Jetavana: Difference between revisions

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→‎Donation of Jetavana: replace parts with better written part from anathapindika page
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==Donation of Jetavana==
[[File:Jetvan bharhut.JPG|thumb|right|Anathapindika covers Jetavana with coins ([[Bharhut]]) ]]
Following [[Anathapindika|Anathapindika's]] first encounter with the Buddha, he requested to offer him a meal, which the Buddha accepted, and then asked to build a temple for him and his monks in his hometown of Savatthi, to which the Buddha agreed.<ref name=":022">{{Cite web|url=http://www.accesstoinsight.org/lib/authors/hecker/wheel334.html|title=Anathapindika: The Great Benefactor|website=www.accesstoinsight.org|language=en|archive-url=https://web.archive.org/web/20171008080100/http://www.accesstoinsight.org/lib/authors/hecker/wheel334.html|archive-date=2017-10-08|dead-url=no|access-date=2017-10-07|df=}}</ref>
When the Buddha accepted [[Anathapindika|Anāthapindika]]'s invitation to visit Sāvatthi the latter, seeking a suitable place for the Buddha's residence, discovered this park belonging to {{ill|Jetakumāra|lt=|zh|祗陀太子}} (MA.i.471 says it was in the south of Sāvatthi). When he asked to be allowed to buy it, Jeta's reply was: "Not even if you could cover the whole place with money." Anāthapindika said that he would buy it at that price, and when Jeta answered that he had had no intention of making a bargain, the matter was taken before the Lords of Justice, who decided that if the price mentioned were paid, Anāthapindika had the right of purchase. Anāthapindika had gold brought down in carts and covered Jetavana with pieces laid side by side. (This incident is illustrated in a bas-relief at the [[Bharhut]] Tope; see Cunningham - the Stūpa of Bharhut, Pl.lvii., pp.&nbsp;84–6). The money brought in the first journey was found insufficient to cover one small spot near the gateway. So Anāthapindika sent his servants back for more, but Jeta, inspired by Anāthapindika's earnestness, asked to be allowed to give this spot. Anāthapindika agreed and Jeta erected there a gateway, with a room over it. Anāthapindika built in the grounds dwelling rooms, retiring rooms, store rooms and service halls, halls with fireplaces, closets, cloisters, halls for exercise, wells, bathrooms, ponds, open and roofed sheds, etc. (Vin.ii.158f).
 
Shortly after, Anathapindika went back to Savatthi to search for a place to build the monastery. Looking for a place that was both accessible to followers and peacefully secluded, he came across a park belonging to Prince Jeta, the son of [[Pasenadi|King Pasenadi]] of [[Kosala]]. Anathapindika offered to buy the park from the prince but the prince refused, after Anathapindika persisted, the prince joking said he will sell him the park if he covers it with gold coins, to which Anathapindika agreed.<ref name=":02">{{Cite book|url=https://books.google.com/books?id=IStatqlilL8C&pg=PA64&dq=Anathapindika&hl=en&sa=X&ved=0ahUKEwjRk7S1id_WAhXLiVQKHW2sBXQQ6AEIMDAB#v=onepage&q=Anathapindika&f=false|title=The Buddha and His Disciples|last=Dhammika|first=Shravasti|date=2005-12-01|publisher=Buddhist Publication Society|isbn=9789552402807|language=en}}</ref><ref>{{Cite web|url=http://www.sacred-texts.com/bud/btg/btg26.htm|title=Jetavana, The Vihara|website=www.sacred-texts.com|archive-url=https://web.archive.org/web/20170909142638/http://www.sacred-texts.com/bud/btg/btg26.htm|archive-date=2017-09-09|dead-url=no|access-date=2017-10-15|df=}}</ref>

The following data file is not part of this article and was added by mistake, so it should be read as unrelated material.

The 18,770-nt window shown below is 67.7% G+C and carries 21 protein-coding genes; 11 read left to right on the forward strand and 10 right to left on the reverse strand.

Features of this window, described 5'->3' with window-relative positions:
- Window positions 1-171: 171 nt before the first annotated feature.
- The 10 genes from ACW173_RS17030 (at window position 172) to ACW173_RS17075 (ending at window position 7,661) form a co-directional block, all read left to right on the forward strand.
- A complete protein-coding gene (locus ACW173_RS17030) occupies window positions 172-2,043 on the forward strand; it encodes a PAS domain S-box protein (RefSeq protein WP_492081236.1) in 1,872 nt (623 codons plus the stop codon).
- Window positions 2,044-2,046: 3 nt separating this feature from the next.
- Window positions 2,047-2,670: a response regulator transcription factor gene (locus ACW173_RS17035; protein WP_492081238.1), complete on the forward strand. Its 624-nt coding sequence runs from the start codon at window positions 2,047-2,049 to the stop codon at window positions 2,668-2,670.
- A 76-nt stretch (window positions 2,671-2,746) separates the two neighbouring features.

Anathapindika later came back with wagons full of gold pieces to cover the park with. When Prince Jeta stated that he was merely joking and still would not sell the park, Anathapindika and the prince went to arbitrators who concluded that Prince Jeta had to sell the park at the mentioned price.<ref name=":022" /><ref name=":02" />
 
The money brought in the first journey was found insufficient to cover one small spot near the gateway. So Anāthapindika sent his servants back for more, but Jeta, inspired by Anāthapindika's earnestness, asked to be allowed to give this spot. Anāthapindika agreed and Jeta erected there a gateway, with a room over it. Anāthapindika built in the grounds dwelling rooms, retiring rooms, store rooms and service halls, halls with fireplaces, closets, cloisters, halls for exercise, wells, bathrooms, ponds, open and roofed sheds, etc. (Vin.ii.158f).
 
It is said (MA.i.50; UdA.56f) that Anāthapindika paid eighteen crores for the purchase of the site, all of which Jeta spent in the construction of the gateway gifted by him. (The gateway was evidently an imposing structure; see J.ii.216).